The tolerance of a Rhodococcus drinking water isolate and Zoogloea ramigera to silver nanoparticles in biofilm and planktonic cultures

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Gao, Qiao Huan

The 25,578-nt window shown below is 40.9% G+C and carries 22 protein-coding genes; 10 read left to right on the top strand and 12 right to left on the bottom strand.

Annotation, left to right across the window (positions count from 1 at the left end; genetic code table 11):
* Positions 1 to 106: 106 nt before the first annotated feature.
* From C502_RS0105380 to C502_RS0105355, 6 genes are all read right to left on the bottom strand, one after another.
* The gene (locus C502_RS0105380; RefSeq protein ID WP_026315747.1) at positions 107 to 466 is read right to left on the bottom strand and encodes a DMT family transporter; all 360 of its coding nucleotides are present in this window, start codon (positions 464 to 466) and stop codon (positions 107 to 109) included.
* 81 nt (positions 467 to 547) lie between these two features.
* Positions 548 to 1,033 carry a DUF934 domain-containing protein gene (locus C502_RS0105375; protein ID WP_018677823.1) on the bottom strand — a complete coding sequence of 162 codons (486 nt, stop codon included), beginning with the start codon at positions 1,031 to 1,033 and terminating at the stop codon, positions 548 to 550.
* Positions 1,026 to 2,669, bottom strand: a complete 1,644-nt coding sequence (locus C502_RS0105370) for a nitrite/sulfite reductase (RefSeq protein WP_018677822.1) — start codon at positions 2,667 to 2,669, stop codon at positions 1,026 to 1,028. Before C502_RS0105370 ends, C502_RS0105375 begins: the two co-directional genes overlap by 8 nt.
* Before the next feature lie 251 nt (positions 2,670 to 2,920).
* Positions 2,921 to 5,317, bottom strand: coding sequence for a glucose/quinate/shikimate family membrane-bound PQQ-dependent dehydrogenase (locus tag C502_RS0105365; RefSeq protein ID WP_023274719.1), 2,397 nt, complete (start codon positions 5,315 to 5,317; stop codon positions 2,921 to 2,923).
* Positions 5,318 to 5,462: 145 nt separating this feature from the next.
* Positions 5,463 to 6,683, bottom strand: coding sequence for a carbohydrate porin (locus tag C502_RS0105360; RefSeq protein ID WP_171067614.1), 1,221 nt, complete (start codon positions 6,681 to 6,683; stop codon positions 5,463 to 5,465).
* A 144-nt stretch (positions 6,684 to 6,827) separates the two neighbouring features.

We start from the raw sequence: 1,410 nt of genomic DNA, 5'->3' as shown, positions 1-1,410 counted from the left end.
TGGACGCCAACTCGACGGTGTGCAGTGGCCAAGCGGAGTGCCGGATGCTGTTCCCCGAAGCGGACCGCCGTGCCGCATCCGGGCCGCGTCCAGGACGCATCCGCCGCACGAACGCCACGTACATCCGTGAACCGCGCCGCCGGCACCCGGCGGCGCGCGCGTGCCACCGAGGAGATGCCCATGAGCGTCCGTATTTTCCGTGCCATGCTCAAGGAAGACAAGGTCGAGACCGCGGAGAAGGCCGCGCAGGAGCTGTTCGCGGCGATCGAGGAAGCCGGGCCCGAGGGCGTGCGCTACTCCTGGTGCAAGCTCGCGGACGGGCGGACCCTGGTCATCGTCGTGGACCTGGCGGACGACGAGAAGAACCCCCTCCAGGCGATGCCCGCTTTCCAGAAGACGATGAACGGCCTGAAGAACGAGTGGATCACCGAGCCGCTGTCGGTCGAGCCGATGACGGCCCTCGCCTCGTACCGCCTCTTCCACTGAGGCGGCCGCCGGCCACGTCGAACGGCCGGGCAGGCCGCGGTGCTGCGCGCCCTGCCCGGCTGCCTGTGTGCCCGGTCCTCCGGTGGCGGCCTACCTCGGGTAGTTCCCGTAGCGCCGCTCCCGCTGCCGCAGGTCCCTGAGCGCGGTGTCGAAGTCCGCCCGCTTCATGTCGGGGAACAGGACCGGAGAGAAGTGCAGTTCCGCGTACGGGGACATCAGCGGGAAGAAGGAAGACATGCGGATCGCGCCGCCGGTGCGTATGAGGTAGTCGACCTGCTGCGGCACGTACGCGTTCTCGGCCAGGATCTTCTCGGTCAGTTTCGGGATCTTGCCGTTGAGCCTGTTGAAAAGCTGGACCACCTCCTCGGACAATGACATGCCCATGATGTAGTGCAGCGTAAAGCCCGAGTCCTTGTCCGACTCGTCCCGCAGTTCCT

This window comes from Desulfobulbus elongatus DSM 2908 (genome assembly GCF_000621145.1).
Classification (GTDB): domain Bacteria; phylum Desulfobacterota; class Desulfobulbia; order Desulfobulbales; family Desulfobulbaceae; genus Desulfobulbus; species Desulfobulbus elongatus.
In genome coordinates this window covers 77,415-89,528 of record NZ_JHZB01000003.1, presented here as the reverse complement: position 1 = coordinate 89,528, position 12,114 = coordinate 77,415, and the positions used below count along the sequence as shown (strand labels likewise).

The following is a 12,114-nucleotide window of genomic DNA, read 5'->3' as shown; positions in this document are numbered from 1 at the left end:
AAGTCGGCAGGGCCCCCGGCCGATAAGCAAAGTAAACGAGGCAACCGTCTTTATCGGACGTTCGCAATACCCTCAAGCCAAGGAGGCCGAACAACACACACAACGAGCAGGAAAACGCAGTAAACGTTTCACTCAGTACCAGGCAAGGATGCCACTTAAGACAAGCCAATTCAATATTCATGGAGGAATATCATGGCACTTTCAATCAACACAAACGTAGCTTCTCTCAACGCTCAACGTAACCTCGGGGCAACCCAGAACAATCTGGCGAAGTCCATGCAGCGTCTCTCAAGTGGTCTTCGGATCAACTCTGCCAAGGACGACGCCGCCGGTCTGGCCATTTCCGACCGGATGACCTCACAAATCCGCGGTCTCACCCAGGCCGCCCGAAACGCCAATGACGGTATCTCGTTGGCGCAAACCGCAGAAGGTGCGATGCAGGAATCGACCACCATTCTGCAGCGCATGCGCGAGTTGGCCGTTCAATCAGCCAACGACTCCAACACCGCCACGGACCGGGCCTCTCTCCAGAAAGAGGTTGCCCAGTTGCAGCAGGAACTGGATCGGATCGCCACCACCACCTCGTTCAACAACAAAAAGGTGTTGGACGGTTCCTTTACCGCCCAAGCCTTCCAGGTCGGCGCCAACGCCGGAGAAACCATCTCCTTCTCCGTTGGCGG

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Spurred by a host of beneficial uses, the global use of nanoparticles is rapidly growing. Silver nanoparticles (Ag NPs) are used widely in consumer products, medicine, and the semiconductor industry. As nanoparticles become more commonly used, the transport of nanoparticles into the environment might negatively affect microorganisms in natural and engineered systems. The effects of Ag NPs on microorganisms have primarily been studied in planktonic or free-swimming cultures, but little work has been done to look at biofilm susceptibility to Ag NPs. This thesis describes bacterial tolerance, or the ability of an organism to survive exposure to an insult, to Ag NPs. The tolerance of planktonic and biofilm cells of the common wastewater treatment bacterium Zoogloea ramigera and a Rhodococcus strain isolated from drinking water was tested. These bacteria were exposed to different concentrations of Ag NPs, ranging from 0 to 25 mg/L, for a period of 5 hours. Results showed decreased tolerance with increasing Ag NP concentrations for both bacterial species. Z. ramigera biofilm cells are slightly more tolerant to Ag NPs than are planktonic cells. On the other hand, Rhodococcus planktonic and biofilm cells exhibit similar tolerance. However, in both cases, biofilm cells do not exhibit a striking protective effect against Ag NPs as compared to planktonic cells. This study shows that even short-term insults with Ag NPs can affect bacteria in engineered systems. A preliminary study of the shedding of free silver ions as a possible mechanism of Ag NP toxicity demonstrated that free silver ions were toxic to Escherichia coli in a 0.14M chloride environment. The data suggest that free silver ions can be pulled into solution from Ag NPs in chloride environments via ligand-promoted dissolution. Further work is needed to examine the antibacterial mechanism of Ag NPs against planktonic and biofilm cells to better understand how the release of nanoparticles into the environment can affect microorganisms in natural and engineered water systems.



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